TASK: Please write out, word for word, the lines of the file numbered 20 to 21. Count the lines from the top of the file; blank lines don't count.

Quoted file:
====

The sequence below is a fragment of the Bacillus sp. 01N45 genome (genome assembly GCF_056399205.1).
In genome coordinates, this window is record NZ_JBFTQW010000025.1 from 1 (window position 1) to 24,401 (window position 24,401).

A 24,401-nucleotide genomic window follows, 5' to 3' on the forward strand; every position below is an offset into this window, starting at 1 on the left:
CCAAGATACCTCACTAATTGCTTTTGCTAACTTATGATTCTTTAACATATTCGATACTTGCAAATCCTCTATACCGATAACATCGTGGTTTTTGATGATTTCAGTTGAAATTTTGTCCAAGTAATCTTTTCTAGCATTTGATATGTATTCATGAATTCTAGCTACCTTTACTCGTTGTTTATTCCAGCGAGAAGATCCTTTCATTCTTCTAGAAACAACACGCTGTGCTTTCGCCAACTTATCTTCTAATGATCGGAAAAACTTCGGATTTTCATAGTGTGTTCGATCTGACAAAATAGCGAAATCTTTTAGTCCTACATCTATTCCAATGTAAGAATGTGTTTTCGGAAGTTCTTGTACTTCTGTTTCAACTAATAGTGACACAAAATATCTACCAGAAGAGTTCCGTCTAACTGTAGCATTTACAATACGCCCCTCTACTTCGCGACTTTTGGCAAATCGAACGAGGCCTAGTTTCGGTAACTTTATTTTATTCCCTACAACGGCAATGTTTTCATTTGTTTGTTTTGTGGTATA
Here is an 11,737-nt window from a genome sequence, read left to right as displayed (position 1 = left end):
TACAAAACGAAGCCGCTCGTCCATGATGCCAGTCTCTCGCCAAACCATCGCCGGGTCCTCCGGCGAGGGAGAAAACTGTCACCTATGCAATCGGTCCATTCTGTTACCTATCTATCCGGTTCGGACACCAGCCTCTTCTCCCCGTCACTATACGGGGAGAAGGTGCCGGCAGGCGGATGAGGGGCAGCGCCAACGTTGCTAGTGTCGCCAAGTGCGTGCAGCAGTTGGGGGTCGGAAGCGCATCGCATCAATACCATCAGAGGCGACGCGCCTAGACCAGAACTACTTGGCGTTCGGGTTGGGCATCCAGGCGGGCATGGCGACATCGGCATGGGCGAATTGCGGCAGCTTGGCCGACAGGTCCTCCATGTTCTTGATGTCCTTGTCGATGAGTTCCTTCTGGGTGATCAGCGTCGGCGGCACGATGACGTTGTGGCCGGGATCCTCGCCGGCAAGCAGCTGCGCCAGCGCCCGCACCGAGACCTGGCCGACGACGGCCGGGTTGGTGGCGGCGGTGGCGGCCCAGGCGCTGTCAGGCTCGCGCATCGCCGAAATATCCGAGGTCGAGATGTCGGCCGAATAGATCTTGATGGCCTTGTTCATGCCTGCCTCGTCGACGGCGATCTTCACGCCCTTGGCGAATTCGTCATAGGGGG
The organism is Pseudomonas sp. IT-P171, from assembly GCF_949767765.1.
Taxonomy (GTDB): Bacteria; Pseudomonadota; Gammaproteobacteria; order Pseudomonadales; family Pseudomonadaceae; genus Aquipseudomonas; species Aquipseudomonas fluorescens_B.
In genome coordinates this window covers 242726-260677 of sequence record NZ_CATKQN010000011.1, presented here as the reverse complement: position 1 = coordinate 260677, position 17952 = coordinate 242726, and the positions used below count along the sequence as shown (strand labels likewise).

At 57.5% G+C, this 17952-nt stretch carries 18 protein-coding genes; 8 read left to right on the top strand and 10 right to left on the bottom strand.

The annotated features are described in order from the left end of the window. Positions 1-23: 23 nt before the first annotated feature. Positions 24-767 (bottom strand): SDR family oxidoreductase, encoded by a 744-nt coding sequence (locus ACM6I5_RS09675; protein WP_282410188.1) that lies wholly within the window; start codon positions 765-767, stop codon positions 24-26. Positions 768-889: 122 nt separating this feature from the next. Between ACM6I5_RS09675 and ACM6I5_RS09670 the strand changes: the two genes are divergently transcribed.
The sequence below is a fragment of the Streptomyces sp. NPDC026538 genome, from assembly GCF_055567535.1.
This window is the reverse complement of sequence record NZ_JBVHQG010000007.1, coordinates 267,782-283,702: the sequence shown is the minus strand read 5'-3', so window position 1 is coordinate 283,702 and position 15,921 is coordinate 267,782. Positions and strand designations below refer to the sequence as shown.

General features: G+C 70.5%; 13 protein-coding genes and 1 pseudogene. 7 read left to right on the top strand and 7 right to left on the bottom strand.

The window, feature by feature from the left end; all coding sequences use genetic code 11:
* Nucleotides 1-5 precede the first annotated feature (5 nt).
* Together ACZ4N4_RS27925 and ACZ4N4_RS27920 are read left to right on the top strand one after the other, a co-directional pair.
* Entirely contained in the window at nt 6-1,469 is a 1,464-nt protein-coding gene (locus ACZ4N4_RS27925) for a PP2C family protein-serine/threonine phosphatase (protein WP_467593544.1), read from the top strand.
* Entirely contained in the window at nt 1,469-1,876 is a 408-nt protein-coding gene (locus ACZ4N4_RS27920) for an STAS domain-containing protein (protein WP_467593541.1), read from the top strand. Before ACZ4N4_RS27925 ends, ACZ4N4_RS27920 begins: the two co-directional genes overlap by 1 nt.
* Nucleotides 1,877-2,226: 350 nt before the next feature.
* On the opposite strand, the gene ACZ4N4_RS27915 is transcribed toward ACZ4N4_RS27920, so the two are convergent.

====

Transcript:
* Nucleotides 1,877-2,226: 350 nt before the next feature.
* On the opposite strand, the gene ACZ4N4_RS27915 is transcribed toward ACZ4N4_RS27920, so the two are convergent.